4 Steps to the Future of Educational Software in Classrooms
Digital technologies change the world as we know it, influencing the way we create, translate and capture information.
The same relates to the way students and everyone interested in self-education learn, raising more and more questions for teachers and educational soft developers:
- How can we motivate them?
- How to adapt educational standards to learners' new needs?
- How to change schools and universities, as well as training platforms accordingly?
And the last but not least, what educational practices to develop and implement for improving the overall education system?
Given that the development of technological innovations happens too fast, we need to be on top of them and transfer the knowledge about advanced-tech tools and the latest trends in education to people of all ages.
As for 2019, these trends are the following:
The main advantage of game training is that a student gets feedback immediately. According to Jeff Maggioncalda, CEO of Coursera, it motivates people when their training takes place in a video game format: getting some extra points, they want to develop skills, and they see correct answers and mistakes at once.
It works best in learning games now. Thus, Kidaptive creates cartoons with integrated games, allowing a kid to continue watching only after he completes some tasks. The tasks aren't universal but adapted to every learner's creative thinking and skills. For this, developers used machine learning, with the data from applications and mobile devices such as smart watches.
A top learning technology that makes an educator's life easier today is chat bots. Students answer questions, and a chat bot tells if their answers are correct. In case of wrong answers, it shares links to videos or articles a student can check to learn a piece of course information better. This tech is not that difficult to implement into a training program. Experts in custom software development can design it in and test if it behaves as intended.
2. Total digitalization
Classrooms and campuses take a back seat. More and more students attend lectures, complete and submit assignments, as well as pass tests or exams distantly now. Even universities like Cambridge become closer, launching online courses that would allow more applicants to enter and complete training.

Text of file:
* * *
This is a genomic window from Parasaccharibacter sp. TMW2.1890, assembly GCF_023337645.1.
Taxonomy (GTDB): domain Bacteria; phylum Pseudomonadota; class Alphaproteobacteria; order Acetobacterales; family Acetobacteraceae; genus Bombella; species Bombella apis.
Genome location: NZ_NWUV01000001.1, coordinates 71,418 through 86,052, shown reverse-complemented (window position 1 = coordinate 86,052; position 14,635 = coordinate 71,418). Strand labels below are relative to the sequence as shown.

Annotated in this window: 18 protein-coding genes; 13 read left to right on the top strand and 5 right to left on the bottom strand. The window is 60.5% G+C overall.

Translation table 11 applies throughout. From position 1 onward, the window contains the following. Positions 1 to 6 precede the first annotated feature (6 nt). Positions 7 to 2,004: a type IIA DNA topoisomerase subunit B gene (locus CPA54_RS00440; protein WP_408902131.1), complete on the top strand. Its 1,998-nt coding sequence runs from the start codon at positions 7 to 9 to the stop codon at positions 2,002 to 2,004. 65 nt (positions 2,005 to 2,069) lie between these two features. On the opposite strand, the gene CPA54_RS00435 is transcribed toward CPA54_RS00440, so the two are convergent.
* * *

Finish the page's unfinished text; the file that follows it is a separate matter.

Thanks to digitalization, even those students experiencing tough times in their countries can continue academic training.
As P.J. Gunsagar, Co-Founder & CEO at Kidaptive, told at #EdCrunch last year, the 4-year online education program for Lebanese schoolers that costs $125 per person allowed those kids to return to traditional schools with the same level of knowledge as their peers.
3. "Digital" doesn't equal "data"
The "life of learning" era, when a person studies during his whole life, borders on such concepts as "educational standard" and "job marketplace" today. While 78% of both schoolers and adults check their mobile devices at least once per hour, most parents and educational experts are against cell phones in classrooms.
When speaking of educational environment, we are intended to mean the building with projectors, electronic accounting, and Wi-Fi. But what about data that help educators understand learners and develop better programs for teaching them? Where should we find it?
Such borders give birth to a new profession in the educational sphere: a digital trail collector or, as people say, a fixer.
This is a person who helps educators collect all sorts of data about students and transform them into the knowledge of how to develop a training program for every single trainee. Fixers are the link between the old-school approach to education and adaptive systems.
4. Adaptive systems
Adaptive systems in education are those adapting to each person's online training individually. As we know, types of learners are few, and all perceive information differently. And while it's enough for one student to read a paragraph and remember it, another one spends weeks and learn it by heart to understand.
Unlike with a typical course, adaptive learning is a network with a student in its center. It's a student who decides how exactly he will master a course: where to start, what topics to skip, what parts to examine once again, etc. In the case of traditional schools, it's their teachers who choose the adaptive system that could fit a student's academic learning style and needs best.
So the learner masters the course gradually, and the program checks from time to time if he understands the topics well and if he needs to do additional tasks. The adaptive system will recommend how to build a course program accordingly.
The primary example of adaptive systems today is CogBooks. The platform provides courses on different subjects, and all they have been developed by academic researchers.
Related article: Adaptive and Seamless: Reimagining Corporate eLearning Solutions
Yes, technology can' t displace teachers. But today, educators should not just transfer knowledge but also show students that the world is open to them and tell them how everything learned can be used in practice.
This is a guest post by Lesley Vos. Lesley is a private educator of the French language and a seasoned web writer. She holds a Master's in linguistics from the University of Chicago, contributes to On College Life and Writing and other publications on education, and guides peers on the way to better content creation.